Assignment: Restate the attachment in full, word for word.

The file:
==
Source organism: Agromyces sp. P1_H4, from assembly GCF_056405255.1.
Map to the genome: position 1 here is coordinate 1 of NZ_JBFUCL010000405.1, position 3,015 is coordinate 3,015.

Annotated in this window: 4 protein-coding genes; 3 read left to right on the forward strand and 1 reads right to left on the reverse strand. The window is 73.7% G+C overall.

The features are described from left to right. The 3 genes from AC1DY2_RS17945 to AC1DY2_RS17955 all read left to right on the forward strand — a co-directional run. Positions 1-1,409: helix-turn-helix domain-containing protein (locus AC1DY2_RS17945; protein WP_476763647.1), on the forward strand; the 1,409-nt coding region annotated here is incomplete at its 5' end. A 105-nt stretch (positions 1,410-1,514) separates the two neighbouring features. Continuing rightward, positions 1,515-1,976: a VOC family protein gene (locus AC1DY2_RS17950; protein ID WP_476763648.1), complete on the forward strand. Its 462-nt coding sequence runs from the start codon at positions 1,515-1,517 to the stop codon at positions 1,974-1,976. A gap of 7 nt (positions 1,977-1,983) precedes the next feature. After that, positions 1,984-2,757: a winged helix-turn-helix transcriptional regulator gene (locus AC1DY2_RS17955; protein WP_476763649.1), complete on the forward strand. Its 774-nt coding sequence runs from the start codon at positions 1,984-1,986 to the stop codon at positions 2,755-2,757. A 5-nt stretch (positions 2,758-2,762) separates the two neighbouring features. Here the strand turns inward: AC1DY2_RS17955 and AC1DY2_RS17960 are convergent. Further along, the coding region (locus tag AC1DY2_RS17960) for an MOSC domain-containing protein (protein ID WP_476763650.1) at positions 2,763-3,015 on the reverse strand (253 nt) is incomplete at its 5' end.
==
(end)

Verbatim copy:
Source organism: Agromyces sp. P1_H4, from assembly GCF_056405255.1.
Map to the genome: position 1 here is coordinate 1 of NZ_JBFUCL010000405.1, position 3,015 is coordinate 3,015.

Annotated in this window: 4 protein-coding genes; 3 read left to right on the forward strand and 1 reads right to left on the reverse strand. The window is 73.7% G+C overall.

The features are described from left to right. The 3 genes from AC1DY2_RS17945 to AC1DY2_RS17955 all read left to right on the forward strand — a co-directional run. Positions 1-1,409: helix-turn-helix domain-containing protein (locus AC1DY2_RS17945; protein WP_476763647.1), on the forward strand; the 1,409-nt coding region annotated here is incomplete at its 5' end. A 105-nt stretch (positions 1,410-1,514) separates the two neighbouring features. Continuing rightward, positions 1,515-1,976: a VOC family protein gene (locus AC1DY2_RS17950; protein ID WP_476763648.1), complete on the forward strand. Its 462-nt coding sequence runs from the start codon at positions 1,515-1,517 to the stop codon at positions 1,974-1,976. A gap of 7 nt (positions 1,977-1,983) precedes the next feature. After that, positions 1,984-2,757: a winged helix-turn-helix transcriptional regulator gene (locus AC1DY2_RS17955; protein WP_476763649.1), complete on the forward strand. Its 774-nt coding sequence runs from the start codon at positions 1,984-1,986 to the stop codon at positions 2,755-2,757. A 5-nt stretch (positions 2,758-2,762) separates the two neighbouring features. Here the strand turns inward: AC1DY2_RS17955 and AC1DY2_RS17960 are convergent. Further along, the coding region (locus tag AC1DY2_RS17960) for an MOSC domain-containing protein (protein ID WP_476763650.1) at positions 2,763-3,015 on the reverse strand (253 nt) is incomplete at its 5' end.